include:
Carlberg and Kavale (1980) in a meta-analysis of 50 studies showed more
positive academic learning in integrated settings.
Cole and Meyer (1991) found that children in inclusive settings showed greater
social competence, spent more time with peers, and less time alone.
Hunt, Farron-Davis, Beckstead, Curtis, and Goetz (1994) found that students
with severe disabilities had more engagement, higher quality IEPs, and higher
levels of social interaction in inclusive education.
Waldron and McLeskey (1998) found that mild LD students gained in reading in
an inclusive class, and were equal in math; those with severe LD made equal
progress in both inclusive and segregated settings.
Students with mild disabilities make better gains in inclusive classrooms than in
pull-out programs (Banerji & Dailey, 1995; Deno, Maruyama, Espen, & Cohen,
1990; Fishbaugh & Gum, 1994; Jenkins, Jewell, Leicester, O’Connor, Jenkins, I
Troutner, 1994).
Teacher Accountability in Special Education
Research indicates there are differences in the preparation of general education and
special education teachers. However, research also suggests it is important to align
special education preparation more closely to that for general education teachers.
Brownell, Ross, Colon, and McCallum (2003) describe seven characteristics of
general education teacher education programs that are judged as highly effective.
Most special education teacher education programs do include three aspects that
focus on subject matter pedagogy, a clear vision of high quality teaching, and the
use of active pedagogy.
Brownell et al. (2003) highlight the need for reflective practice by preservice
special education teachers, but find it often lacking in programs
C. Contribution
Conference Strand: Imagining Future Students, Future Teachers
This proposal responds directly to these strand questions:
What are students going to have to know and be able to do in the
future, and how do we know what these skills and knowledge will
and should be? This program highlights the connections across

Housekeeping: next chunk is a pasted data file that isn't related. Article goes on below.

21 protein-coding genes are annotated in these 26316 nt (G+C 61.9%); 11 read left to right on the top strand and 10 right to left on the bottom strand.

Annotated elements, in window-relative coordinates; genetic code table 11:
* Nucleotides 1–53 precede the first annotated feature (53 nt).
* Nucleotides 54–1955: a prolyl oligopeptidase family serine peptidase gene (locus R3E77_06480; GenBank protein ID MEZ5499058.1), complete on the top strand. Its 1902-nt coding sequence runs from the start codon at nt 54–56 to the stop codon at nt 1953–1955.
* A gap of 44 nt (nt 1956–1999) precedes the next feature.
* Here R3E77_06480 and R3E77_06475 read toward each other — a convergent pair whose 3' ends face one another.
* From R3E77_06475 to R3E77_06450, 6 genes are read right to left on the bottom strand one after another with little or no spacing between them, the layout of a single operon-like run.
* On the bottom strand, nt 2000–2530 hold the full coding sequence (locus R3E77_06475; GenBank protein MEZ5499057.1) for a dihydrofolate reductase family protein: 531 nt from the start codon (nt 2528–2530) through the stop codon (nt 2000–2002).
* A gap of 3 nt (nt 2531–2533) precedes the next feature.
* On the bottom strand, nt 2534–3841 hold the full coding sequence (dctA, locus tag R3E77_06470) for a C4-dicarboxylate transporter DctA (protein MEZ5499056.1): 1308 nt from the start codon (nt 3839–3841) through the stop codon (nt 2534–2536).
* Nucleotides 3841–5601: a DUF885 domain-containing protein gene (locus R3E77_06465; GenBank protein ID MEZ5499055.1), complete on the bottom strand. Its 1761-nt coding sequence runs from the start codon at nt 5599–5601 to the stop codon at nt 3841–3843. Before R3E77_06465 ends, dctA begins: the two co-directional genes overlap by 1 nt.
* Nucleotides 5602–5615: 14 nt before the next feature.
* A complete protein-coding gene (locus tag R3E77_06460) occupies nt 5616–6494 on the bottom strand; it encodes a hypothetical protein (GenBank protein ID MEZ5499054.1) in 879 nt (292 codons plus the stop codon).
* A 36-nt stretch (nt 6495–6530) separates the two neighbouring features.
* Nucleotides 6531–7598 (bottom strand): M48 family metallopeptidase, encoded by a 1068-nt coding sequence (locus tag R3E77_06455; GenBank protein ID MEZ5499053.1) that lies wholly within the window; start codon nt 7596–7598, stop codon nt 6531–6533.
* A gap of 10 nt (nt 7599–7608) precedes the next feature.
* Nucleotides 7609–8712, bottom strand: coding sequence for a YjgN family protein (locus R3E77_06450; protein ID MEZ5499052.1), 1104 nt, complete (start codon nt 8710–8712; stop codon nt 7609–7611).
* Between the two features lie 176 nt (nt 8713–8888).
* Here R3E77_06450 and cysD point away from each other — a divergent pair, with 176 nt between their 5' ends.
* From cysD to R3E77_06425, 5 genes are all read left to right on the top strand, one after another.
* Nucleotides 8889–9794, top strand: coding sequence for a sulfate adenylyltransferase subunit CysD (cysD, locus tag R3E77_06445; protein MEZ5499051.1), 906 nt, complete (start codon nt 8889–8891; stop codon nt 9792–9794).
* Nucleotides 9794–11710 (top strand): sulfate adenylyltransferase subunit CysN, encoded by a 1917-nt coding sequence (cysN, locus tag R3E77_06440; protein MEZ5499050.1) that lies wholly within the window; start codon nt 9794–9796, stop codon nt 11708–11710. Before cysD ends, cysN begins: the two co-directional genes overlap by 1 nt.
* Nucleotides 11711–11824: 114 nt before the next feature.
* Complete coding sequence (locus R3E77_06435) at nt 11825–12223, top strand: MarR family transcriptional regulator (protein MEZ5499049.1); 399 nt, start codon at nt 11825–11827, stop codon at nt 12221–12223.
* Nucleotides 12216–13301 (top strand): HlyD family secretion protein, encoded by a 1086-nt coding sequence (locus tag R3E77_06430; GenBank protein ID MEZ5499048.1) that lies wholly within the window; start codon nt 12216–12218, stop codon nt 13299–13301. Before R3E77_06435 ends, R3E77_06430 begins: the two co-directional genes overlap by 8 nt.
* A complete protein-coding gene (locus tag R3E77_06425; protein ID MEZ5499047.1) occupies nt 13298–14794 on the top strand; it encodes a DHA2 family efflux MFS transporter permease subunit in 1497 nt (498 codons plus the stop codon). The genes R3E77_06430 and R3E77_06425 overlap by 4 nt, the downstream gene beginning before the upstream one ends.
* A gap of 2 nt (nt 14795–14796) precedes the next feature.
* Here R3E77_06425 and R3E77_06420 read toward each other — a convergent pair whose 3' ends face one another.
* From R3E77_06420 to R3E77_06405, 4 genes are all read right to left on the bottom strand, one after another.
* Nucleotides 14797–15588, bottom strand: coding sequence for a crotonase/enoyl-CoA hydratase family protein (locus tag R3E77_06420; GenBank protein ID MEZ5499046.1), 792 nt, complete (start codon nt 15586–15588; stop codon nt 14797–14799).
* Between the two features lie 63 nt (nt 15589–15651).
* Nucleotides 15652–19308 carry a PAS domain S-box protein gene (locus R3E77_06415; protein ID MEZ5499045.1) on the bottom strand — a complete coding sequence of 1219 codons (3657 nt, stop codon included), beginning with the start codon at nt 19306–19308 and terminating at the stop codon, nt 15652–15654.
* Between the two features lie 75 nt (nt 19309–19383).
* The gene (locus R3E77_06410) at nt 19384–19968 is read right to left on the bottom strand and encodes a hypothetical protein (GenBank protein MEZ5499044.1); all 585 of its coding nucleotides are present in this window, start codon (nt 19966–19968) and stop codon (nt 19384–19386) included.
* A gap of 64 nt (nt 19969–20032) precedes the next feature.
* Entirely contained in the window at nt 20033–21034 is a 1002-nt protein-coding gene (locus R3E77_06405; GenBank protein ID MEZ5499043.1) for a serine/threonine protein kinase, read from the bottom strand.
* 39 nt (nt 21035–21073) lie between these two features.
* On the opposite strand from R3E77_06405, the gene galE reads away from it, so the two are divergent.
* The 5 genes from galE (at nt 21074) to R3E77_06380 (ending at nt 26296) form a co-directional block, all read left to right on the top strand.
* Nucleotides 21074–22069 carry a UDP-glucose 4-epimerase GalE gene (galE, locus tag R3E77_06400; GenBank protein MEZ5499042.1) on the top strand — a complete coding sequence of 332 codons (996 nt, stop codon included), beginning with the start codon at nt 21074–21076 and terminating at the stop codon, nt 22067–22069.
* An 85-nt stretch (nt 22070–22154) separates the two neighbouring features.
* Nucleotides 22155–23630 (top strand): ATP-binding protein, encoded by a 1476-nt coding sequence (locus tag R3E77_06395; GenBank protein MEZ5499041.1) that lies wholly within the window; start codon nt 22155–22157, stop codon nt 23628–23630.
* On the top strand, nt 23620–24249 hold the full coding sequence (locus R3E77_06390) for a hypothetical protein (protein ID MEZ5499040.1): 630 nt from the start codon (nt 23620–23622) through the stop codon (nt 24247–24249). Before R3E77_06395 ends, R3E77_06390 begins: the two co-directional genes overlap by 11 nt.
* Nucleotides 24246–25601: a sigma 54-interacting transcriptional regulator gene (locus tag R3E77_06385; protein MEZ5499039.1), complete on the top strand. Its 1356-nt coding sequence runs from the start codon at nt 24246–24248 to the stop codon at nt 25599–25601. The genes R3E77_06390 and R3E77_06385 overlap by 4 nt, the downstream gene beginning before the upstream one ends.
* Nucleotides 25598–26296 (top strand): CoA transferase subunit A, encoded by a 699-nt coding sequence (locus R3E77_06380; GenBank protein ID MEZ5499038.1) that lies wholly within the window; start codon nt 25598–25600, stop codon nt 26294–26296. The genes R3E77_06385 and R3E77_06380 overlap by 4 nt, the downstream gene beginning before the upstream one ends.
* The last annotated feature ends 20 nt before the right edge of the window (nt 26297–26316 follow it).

standards for general education, special education, and literacy
education within an inclusive model and supports teachers in making
effective instructional decisions.
What forms of literacy will be necessary for future success, and how
do we assure that teacher candidates are able to prepare their students
to be multi-literate? This program highlights literacy in multiple
forms, and supports teachers in integrating these multiple forms
across the curriculum in a variety of ways.
What teaching skills and strategies are necessary to successfully
prepare a cognitively, culturally, and linguistically diverse student
population for the future, and how do we teach these skills and
strategies to teacher candidates? This program highlights the diverse


Convention
Convention is an application service for managing large or small academic conferences, annual meetings, and other types of events!
Submission - Custom fields, multiple submission types, tracks, audio visual, multiple upload formats, automatic conversion to pdf.
Review - Peer Review, Bulk reviewer assignment, bulk emails, ranking, z-score statistics, and multiple worksheets!
Reports - Many standard and custom reports generated while you wait. Print programs with participant indexes, event grids, and more!
Scheduling - Flexible and convenient grid scheduling within rooms and buildings. Conflict checking and advanced filtering.
Communication - Bulk email tools to help your administrators send reminders and responses. Use form letters, a message center, and much more!
Management - Search tools, duplicate people management, editing tools, submission transfers, many tools to manage a variety of conference management headaches!
Click here for more information.

first   previous   Page 2 of 4   next   last

©2012 All Academic, Inc.